In the current rush to adopt and expand digital learning, many important considerations are being overlooked that will have major consequences for the future of American public education. As private education technology contractors and vendors move deeper into the work of public education, questions concerning the quality of the services, who is served, and who benefits need to be answered.

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Excellence Gaps in Education

Expanding Opportunities for Talented Students
Jonathan A. Plucker and Scott J. Peters

In Excellence Gaps in Education, Jonathan A. Plucker and Scott J. Peters shine a spotlight on “excellence gaps”—the achievement gaps among subgroups of students performing at the highest levels of achievement. Much of the focus of recent education reform has been on closing gaps in achievement between students from different racial, ethnic, or socioeconomic backgrounds by bringing all students up to minimum levels of proficiency. Yet issues related to excellence gaps have been largely absent from discussions about how to improve our schools and communities. Plucker and Peters argue that these significant gaps reflect the existence of a persistent talent underclass in the United States among African American, Hispanic, Native American, and poor students, resulting in an incalculable loss of potential among our fastest growing populations.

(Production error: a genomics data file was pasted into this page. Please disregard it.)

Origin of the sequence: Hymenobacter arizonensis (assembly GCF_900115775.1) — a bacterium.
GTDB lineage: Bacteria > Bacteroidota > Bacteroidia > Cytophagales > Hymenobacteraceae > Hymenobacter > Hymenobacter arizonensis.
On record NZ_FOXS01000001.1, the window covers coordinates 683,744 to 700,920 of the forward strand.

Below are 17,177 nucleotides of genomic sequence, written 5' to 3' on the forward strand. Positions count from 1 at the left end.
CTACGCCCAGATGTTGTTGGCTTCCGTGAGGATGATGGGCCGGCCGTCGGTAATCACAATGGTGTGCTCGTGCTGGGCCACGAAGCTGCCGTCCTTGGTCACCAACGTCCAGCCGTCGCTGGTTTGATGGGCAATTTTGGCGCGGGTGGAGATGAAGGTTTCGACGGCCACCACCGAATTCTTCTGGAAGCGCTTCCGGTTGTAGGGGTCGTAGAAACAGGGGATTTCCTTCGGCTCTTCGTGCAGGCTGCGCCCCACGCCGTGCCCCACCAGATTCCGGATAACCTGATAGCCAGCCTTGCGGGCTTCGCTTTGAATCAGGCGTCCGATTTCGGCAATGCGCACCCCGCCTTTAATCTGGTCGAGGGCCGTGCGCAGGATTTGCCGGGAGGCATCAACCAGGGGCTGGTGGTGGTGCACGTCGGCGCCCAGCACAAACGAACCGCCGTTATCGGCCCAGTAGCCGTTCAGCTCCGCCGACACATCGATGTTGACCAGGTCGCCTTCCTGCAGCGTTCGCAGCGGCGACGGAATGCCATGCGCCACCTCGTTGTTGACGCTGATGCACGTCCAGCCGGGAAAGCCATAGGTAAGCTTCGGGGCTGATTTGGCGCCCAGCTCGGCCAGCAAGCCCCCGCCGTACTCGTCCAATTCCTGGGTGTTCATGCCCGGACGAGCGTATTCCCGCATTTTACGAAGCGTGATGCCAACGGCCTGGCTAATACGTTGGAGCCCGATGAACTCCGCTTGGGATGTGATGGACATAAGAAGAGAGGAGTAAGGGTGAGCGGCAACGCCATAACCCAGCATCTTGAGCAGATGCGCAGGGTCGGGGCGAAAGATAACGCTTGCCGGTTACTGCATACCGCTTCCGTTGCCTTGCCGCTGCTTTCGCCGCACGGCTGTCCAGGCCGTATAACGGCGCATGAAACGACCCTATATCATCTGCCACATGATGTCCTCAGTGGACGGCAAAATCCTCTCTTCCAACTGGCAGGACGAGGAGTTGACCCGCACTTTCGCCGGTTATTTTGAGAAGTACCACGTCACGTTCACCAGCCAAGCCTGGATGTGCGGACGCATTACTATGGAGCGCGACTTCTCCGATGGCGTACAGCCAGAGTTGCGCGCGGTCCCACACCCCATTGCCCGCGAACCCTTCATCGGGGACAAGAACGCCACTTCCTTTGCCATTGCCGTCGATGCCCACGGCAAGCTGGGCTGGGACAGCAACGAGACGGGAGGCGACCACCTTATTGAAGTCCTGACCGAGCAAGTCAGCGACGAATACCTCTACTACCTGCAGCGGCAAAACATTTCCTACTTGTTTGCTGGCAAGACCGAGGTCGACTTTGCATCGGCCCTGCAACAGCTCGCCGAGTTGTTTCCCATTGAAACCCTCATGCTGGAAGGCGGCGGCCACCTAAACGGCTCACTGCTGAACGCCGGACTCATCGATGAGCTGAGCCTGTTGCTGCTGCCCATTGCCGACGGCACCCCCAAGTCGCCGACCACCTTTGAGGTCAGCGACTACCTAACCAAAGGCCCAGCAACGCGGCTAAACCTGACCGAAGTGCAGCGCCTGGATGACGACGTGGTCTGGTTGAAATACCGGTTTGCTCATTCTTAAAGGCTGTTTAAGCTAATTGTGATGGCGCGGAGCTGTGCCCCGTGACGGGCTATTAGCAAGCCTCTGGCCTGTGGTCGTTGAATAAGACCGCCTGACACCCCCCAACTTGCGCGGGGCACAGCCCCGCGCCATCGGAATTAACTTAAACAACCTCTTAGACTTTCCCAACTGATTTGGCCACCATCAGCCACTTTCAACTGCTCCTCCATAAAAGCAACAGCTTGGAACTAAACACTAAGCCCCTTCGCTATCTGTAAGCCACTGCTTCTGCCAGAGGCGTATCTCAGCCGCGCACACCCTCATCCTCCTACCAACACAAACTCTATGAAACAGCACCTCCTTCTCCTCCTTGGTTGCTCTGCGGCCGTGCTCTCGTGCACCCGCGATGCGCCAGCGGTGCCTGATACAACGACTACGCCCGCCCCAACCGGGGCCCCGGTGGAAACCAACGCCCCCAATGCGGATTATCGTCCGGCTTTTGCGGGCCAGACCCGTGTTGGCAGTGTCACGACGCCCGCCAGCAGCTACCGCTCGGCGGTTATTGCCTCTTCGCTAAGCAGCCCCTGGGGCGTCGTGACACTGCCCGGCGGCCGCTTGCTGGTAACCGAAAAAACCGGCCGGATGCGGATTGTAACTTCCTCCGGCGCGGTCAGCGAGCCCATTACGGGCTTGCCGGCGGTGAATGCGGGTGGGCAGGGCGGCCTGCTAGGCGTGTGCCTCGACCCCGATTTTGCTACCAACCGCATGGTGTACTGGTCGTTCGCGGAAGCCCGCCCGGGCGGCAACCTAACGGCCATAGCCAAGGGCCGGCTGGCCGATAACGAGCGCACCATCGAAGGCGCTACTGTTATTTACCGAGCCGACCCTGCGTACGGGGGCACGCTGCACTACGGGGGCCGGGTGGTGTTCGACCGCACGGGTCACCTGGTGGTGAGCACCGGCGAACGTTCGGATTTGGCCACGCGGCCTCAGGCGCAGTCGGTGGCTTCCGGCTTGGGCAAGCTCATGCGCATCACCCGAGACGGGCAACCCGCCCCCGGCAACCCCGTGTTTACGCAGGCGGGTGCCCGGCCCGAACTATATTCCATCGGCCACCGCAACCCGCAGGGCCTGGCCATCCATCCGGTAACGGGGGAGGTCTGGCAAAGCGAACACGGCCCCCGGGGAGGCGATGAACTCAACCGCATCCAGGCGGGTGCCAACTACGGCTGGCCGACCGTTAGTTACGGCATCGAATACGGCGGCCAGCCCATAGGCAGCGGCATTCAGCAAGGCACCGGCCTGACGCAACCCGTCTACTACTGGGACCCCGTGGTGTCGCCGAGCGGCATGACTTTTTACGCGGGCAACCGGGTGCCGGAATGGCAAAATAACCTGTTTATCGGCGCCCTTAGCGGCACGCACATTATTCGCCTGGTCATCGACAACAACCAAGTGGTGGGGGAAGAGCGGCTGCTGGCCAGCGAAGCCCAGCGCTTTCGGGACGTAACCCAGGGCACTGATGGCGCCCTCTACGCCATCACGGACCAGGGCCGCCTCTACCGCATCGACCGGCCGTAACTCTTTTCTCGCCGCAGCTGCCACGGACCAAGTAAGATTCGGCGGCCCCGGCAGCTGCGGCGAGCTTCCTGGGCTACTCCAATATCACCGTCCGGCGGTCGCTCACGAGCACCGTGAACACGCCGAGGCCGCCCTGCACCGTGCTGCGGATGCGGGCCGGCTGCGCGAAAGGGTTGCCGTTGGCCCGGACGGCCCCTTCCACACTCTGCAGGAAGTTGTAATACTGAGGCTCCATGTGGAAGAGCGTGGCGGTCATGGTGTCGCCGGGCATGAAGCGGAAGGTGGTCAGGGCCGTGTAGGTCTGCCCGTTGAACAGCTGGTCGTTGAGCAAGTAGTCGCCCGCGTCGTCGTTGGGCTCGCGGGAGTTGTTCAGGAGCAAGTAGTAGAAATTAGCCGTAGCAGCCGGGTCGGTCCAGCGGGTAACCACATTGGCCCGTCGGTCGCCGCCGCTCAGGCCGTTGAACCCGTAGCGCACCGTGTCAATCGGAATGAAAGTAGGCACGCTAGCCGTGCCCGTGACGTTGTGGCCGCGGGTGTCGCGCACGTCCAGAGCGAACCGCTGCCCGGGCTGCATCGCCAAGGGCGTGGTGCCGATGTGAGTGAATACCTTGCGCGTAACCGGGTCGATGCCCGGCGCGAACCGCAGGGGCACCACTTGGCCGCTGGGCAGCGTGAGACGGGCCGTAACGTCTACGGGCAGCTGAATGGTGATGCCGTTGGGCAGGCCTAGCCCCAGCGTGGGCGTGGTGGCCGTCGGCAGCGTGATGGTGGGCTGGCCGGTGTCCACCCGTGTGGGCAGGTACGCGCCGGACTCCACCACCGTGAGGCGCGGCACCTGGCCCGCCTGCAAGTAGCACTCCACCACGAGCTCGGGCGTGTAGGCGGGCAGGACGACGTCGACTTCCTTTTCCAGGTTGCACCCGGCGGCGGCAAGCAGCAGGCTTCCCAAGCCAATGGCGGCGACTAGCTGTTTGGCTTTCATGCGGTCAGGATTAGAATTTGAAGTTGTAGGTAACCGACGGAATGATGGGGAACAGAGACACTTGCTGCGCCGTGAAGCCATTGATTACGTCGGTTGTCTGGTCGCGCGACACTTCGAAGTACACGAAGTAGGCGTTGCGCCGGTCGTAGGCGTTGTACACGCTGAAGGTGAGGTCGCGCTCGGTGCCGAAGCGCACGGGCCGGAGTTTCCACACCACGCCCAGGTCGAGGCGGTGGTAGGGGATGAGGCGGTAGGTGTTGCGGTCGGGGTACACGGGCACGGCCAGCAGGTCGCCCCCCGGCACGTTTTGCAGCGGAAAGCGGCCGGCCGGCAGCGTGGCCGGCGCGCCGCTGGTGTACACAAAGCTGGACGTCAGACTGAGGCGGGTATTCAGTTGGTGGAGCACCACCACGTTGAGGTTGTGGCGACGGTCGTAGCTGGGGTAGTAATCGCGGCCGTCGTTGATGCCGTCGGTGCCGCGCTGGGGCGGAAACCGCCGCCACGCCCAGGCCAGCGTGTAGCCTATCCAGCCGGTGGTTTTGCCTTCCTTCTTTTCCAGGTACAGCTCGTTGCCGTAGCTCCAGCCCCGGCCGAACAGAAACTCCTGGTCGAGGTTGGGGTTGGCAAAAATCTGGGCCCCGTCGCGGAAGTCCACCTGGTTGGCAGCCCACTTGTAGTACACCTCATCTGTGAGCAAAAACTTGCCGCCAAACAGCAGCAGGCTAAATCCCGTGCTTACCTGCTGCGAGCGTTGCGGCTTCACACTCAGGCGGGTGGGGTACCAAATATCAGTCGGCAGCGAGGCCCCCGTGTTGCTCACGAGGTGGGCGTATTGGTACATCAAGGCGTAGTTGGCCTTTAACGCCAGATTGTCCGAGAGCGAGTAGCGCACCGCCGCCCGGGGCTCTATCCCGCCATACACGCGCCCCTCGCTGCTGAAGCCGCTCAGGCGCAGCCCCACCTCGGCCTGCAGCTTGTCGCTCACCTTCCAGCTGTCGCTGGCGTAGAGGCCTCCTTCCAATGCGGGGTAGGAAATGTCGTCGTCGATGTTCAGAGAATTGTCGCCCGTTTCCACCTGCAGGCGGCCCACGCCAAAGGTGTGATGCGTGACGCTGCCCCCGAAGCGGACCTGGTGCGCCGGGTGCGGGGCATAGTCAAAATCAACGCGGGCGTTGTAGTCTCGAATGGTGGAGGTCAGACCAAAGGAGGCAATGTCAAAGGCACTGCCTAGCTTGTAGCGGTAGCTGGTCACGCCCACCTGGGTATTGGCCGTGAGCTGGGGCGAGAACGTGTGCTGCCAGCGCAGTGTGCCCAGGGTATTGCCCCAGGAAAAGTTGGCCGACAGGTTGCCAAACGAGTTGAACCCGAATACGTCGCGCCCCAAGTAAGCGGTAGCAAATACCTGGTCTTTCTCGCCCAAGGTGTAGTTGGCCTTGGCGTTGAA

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Excellence Gaps in Education

Expanding Opportunities for Talented Students
Jonathan A. Plucker and Scott J. Peters

In Excellence Gaps in Education, Jonathan A. Plucker and Scott J. Peters shine a spotlight on “excellence gaps”—the achievement gaps among subgroups of students performing at the highest levels of achievement. Much of the focus of recent education reform has been on closing gaps in achievement between students from different racial, ethnic, or socioeconomic backgrounds by bringing all students up to minimum levels of proficiency. Yet issues related to excellence gaps have been largely absent from discussions about how to improve our schools and communities. Plucker and Peters argue that these significant gaps reflect the existence of a persistent talent underclass in the United States among African American, Hispanic, Native American, and poor students, resulting in an incalculable loss of potential among our fastest growing populations.